Article 34(2) of the EU Charter of Fundamental Rights states that:
“everyone residing and moving legally within the European Union is entitled to social security benefits and social advantages in accordance with Union law and national laws and practices.”
The relevant EU law which this Charter provision implicitly refers to is now contained in European Parliament and Council Regulation (EC) 883/2004 ( OJ L166/1) on the coordination of social security systems. This regulation came into effect on 1 May 2010. Unlike directives, there is no need for any intermediate national implementing measures: an EU Regulation is “directly applicable” – see Article 288 of the TFEU. It may be relied upon – if necessary in preference to any contrary requirements of national law – before national courts, tribunals and administrative bodies applying the Member State’s social security system.
EU law in the area of social security provides for the coordination of national legislation, rather than its harmonisation. Thus EU law does not provide for uniform rates and conditions for social security benefits across the EU, but does require that all Member States grant social benefits to EU nationals who “habitually reside” in that Member State. And Article 4 of Regulation 883/2004 prohibits Member States from imposing any additional requirements which might result in any indirect discrimination against EU nationals. In Borawitz v Landesversichterunganstalt Westfalen (Case C-124/99) the CJEU observed that:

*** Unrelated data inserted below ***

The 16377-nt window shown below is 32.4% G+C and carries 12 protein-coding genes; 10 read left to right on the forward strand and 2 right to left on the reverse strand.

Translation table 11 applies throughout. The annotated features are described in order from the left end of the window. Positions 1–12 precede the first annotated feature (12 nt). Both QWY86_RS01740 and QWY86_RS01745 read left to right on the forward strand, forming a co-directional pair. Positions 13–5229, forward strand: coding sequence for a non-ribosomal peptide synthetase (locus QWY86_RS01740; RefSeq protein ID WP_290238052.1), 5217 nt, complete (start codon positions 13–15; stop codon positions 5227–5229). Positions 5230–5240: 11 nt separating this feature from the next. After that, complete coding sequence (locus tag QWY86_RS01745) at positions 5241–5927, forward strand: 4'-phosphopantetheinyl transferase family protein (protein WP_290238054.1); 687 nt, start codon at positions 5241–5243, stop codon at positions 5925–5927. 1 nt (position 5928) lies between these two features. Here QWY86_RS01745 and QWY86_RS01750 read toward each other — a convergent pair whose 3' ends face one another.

“conditions imposed by national law must be regarded as indirectly discriminatory where, although applicable irrespective of nationality, they affect essentially migrant workers or where the great majority of those affected are migrant workers, as well as conditions which are applicable without distinction but can more easily be satisfied by national workers than by migrant workers or where there is a risk that they may operate to the particular detriment of migrant workers … It is otherwise only if those provisions are justified by objective considerations independent of the nationality of the workers concerned, and if they are proportionate to the legitimate aim pursued by the national law.”